How Contagious is Ebola Compared to Other Viruses?

On September 28, 2014, Thomas Eric Duncan was admitted to the Texas Health Presbyterian Hospital in Dallas, Texas.  He became the first confirmed case of an Ebola infection in which the symptoms began while in the United States.  After being in critical condition throughout his hospitalization, Thomas Eric Duncan died from his Ebola infection on October 8, 2014.

On October 10, 2014, Nina Pham, a 26-year-old nurse, became the first Dallas healthcare worker to be diagnosed with Ebola.  On October 15, 2014, Amber Vinson, a 29 year-old nurse, became the second healthcare worker to be diagnosed with Ebola.  According to Dr. Tom Frieden, Director of the Centers for Disease Control and Prevention (CDC), both Pham and Vinson had “extensive contact” with Duncan on September 28-30, when Duncan had “extensive production of body fluids” such as vomit and diarrhea.

When working around Duncan, Nina Pham and Amber Vinson wore the following personal protective equipment (PPE): gown, gloves, mask, and shield.  In theory, this PPE should have provided complete protection from infection with the Ebola virus.  On October 13, 2014, Dr. Frieden told reporters that, in the case of Pham, a “breach in protocol” had occurred.  That same day, prior to developing symptoms, Ms. Vinson took Frontier Airlines flight 1143 from Cleveland to Dallas/Fort Worth.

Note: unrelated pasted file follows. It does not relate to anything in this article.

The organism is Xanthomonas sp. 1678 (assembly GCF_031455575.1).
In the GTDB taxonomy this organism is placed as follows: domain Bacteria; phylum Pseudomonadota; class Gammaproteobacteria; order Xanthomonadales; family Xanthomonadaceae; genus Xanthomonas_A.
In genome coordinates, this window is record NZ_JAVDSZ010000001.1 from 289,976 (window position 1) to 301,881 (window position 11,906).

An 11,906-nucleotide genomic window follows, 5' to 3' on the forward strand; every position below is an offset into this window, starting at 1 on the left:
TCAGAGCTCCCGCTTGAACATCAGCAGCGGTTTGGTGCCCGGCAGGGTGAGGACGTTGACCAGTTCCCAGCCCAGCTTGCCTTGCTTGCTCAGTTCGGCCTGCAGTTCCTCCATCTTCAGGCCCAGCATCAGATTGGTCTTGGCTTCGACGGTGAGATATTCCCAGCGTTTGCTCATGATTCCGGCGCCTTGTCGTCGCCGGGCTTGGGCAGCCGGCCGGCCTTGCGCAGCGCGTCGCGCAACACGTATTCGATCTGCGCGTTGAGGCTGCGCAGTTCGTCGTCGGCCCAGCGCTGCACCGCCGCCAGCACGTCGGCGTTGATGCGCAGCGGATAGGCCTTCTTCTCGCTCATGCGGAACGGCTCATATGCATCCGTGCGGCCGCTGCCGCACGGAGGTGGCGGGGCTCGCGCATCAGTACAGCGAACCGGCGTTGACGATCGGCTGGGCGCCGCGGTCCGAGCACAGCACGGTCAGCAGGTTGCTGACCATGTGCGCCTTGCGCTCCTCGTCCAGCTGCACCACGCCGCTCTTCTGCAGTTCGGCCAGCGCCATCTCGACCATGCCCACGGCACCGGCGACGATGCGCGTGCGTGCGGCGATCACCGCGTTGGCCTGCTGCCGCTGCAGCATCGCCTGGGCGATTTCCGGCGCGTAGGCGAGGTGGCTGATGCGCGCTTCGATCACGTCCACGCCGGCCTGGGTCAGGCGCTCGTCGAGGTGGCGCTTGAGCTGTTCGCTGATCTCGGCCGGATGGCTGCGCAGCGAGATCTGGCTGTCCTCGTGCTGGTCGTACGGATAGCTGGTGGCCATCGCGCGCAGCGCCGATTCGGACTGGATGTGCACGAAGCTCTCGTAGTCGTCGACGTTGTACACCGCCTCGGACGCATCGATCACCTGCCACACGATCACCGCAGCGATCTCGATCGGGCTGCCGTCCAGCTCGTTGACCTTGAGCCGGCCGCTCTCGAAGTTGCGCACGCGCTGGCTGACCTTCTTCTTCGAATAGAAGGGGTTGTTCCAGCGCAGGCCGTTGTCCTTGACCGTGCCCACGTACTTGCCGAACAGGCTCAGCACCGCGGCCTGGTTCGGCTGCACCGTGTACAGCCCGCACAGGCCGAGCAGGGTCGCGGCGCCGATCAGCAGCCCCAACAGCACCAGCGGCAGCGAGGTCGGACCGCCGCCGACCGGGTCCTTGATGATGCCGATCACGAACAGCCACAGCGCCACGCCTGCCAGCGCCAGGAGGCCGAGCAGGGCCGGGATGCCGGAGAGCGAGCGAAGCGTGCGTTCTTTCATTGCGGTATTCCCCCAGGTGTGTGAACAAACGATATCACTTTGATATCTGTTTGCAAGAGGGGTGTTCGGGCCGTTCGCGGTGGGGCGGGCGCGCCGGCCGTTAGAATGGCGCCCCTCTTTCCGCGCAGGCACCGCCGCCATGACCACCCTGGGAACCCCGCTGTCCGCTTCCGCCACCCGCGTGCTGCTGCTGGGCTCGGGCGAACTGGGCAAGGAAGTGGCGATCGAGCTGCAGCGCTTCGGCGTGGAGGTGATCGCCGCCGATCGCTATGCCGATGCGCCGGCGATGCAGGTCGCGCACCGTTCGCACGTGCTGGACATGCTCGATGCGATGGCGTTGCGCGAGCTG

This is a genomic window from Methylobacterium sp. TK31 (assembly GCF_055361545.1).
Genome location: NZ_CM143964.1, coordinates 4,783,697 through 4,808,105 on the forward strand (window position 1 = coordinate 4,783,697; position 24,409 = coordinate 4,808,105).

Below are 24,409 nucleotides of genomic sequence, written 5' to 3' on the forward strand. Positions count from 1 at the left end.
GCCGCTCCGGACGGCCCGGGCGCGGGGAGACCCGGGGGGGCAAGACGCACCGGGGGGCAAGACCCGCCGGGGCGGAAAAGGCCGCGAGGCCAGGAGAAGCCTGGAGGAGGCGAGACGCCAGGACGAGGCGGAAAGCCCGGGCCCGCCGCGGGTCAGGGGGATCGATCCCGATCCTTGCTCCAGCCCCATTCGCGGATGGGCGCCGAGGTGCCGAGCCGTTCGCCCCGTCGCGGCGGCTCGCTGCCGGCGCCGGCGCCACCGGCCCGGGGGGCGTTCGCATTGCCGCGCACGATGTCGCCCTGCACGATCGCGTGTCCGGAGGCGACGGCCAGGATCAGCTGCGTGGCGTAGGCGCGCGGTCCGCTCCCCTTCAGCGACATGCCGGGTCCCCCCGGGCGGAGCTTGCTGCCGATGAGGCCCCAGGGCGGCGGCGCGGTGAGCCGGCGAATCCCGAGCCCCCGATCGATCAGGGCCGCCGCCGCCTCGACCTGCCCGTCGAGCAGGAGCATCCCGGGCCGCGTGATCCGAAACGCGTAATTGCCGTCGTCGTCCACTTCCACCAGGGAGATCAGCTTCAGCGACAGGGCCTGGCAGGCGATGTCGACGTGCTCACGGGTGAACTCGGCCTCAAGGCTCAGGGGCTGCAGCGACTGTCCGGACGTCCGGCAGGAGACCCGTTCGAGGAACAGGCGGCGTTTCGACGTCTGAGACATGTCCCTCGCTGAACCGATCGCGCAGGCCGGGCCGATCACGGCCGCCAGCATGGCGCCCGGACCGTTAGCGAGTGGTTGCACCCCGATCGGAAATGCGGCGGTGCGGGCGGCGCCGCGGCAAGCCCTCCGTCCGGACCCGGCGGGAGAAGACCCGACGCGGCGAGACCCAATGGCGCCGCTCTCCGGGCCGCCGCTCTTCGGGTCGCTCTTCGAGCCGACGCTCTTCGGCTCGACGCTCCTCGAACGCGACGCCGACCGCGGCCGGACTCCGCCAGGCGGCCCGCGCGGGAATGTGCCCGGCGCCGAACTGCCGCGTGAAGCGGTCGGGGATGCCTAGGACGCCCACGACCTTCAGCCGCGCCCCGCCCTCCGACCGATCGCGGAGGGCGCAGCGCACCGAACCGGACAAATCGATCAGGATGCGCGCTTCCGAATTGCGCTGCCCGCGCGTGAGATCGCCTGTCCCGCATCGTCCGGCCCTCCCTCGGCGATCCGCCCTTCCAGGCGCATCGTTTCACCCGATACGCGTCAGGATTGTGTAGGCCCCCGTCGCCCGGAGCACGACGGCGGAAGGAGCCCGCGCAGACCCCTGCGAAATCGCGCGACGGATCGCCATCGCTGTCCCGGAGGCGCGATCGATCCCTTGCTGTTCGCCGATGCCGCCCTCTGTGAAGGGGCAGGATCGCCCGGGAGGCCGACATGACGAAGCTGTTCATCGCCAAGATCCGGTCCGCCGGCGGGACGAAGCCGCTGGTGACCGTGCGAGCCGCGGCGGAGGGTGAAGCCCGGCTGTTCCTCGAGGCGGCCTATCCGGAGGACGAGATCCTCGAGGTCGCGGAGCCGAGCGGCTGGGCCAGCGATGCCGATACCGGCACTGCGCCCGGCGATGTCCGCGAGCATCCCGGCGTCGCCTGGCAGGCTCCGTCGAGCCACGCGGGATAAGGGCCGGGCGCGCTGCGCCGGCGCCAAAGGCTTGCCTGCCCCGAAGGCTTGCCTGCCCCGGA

When trained nurses wearing proper PPE can get infected with the Ebola virus, this begs the question, just how contagious is this Ebola virus?  National Public Radio distilled it down to a mathematical term called R0 or R-nought.  R0, the reproduction number, is the number of people who catch the disease from one sick person, on average, in an outbreak.

It is helpful to contrast measles with Ebola.  Measles, one of the most contagious viruses known to man, is transmitted through the air when an infected individual breathes, coughs, or sneezes; an individual infected with measles is contagious before he or she gets sick.  Ebola, on the other hand, is not transmitted through the air.  Ebola transmission requires direct contact (through broken skin or mucous membranes) with the blood, secretions, organs or other bodily fluids of the infected person or through direct contact with surfaces and materials (e.g. bedding, clothing) that have been contaminated with these fluids.  These bodily fluids do not pose a risk in the time period before the infected person actually develops symptoms.

So, measles is nine times more contagious than Ebola (18 people infected vs. 2 people infected).  However, an R0 of 2 is nothing to dismiss lightly.  An R0 of 2 means one person infects two people, who then infect four people, then eight, 16, 32, and so on.  The CDC and its affiliated healthcare partners are betting that they can prevent this exponential growth by taking the following measures:

  • The CDC has discouraged travel to the West African Ebola hot spot countries of Liberia, Guinea, and Sierra Leone.
  • Travelers from Liberia, Guinea, and Sierra Leone will be screened upon arrival in the United States at five major airports.
  • Close contacts of Ebola victims will be monitored closely; they will be quarantined at the first sign of symptoms.
  • The CDC is working to educate U.S. healthcare facilities about how to safely manage a patient with suspected Ebola virus disease.

Within hours of a confirmed Ebola case at any hospital in the United States, the CDC will send an expert Ebola response team.

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